‘To know fully even one field or one land is a lifetime’s experience. In the world of poetic experience, it is the depth that counts, not width. A gap in a hedge, a smooth rock surfacing a narrow lane, a view of a woody meadow, the stream at the junction of four small fields – these are as much as a man can fully experience.’
You can walk the same pathways many times a day for weeks and months, even years on end and never see exactly the same thing in the same way ever again. Perhaps this is living deeply and seeing fully.
Regardless, now is as good a time as any to contemplate this perspective. That is, while our world, our interactions and our experiences must remain so small, so few and so limited. Appreciating what is immediately in front of us is, after all, never a bad idea.
Underland by Robert Macfarlane
His name was Wood. Trees grew through his life and thought. Sap ran through his veins. The wood wide web was his home. Trees know when another is sick or under stress, no matter what kind of tree, and they share nutrients utilizing an underground system that conjoins their roots beneath the soil, nursing the sick tree back to health. Nature is our teacher. We just need to follow her lead. Rearranged words from Underland.
The term ‘wood wide web,’ was coined by Canadian forest ecologist, Suzanne Simard in 1997.
The Living Mountain by Nan Shepherd
Shepherd came to know the Cairngorms in Scotland ‘deeply’ rather than ‘widely’, and they are to her what Selborne was to Gilbert White, the Sierra Nevada were to John Muir, and the Aran Islands are to Tim Robinson. They were her inland-island, her personal parish, the area of territory that she loved, walked and studied over time such that concentration within its perimeters led to knowledge cubed rather than knowledge curbed.
She wrote, ‘But to aim for the highest point is not the only way to climb a mountain…’
‘I knew when I had looked for a long time,’ she writes, ‘that I had hardly begun to see.’ Her descriptions often move beyond the material. Up on the mountain, after hours of walking and watching: the eye sees what it didn’t see before, or sees in a new way what it had already seen. So the ear, the other senses. These moments come unpredictably, yet governed, it would seem, by a law whose working is dimly understood.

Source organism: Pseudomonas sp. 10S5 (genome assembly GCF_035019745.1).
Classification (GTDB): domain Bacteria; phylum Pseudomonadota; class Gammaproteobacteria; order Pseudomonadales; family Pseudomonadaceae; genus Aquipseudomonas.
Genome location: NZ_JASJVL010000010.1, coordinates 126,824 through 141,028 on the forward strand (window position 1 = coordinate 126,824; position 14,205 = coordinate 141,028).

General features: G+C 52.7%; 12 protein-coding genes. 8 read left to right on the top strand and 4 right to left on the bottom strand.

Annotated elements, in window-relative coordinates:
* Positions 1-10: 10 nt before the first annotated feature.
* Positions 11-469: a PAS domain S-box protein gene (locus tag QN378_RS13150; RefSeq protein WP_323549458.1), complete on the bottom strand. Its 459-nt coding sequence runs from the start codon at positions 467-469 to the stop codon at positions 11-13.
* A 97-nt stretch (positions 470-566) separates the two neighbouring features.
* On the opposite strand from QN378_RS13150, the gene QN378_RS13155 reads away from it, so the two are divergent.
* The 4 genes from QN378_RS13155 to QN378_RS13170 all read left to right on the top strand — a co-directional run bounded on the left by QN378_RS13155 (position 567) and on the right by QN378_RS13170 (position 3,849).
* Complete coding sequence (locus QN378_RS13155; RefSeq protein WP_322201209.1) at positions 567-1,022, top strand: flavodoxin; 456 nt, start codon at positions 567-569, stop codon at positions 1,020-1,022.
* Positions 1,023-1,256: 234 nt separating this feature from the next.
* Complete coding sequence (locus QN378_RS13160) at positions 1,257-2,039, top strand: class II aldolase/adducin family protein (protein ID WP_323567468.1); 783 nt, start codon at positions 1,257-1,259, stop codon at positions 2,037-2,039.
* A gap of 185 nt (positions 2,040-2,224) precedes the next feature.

We know that if we keep looking we will see something we haven’t seen before. It is never about getting from point A to B for us. It is about everything in between. Life. And so, even this, being stationary, living through a worldwide pandemic is the in-between. We are attempting to see the earth ‘as the earth must see itself.’ Thank you, Nan Shepherd, Robert Macfarlane, Patrick Kavanagh, Amor Towles and J.A. Barker.
“The world is very, very beautiful if you look at it. But most people don’t look very much. They scan the ground in front of them so they can walk, but they don’t really look at things incredibly well, with intensity. I do, and I’ve always known that.”
– David Hockney
Hockney shared the story of how a philosopher on a news program was asked how he could be optimistic with the current news: “And he said: Well, that’s television. Bad news sells.” The reporter then inquired what the good news was, to which the philosopher responded: “Well, the arrival of spring,” Hockney continues laughing. Everyone, he said, used to notice and rejoice in the arrival of spring. When was it that people stopped celebrating spring? When was it that people stopped noticing? What if we all started looking beyond what is directly in front of us? We might just all see how incredibly beautiful the world really is!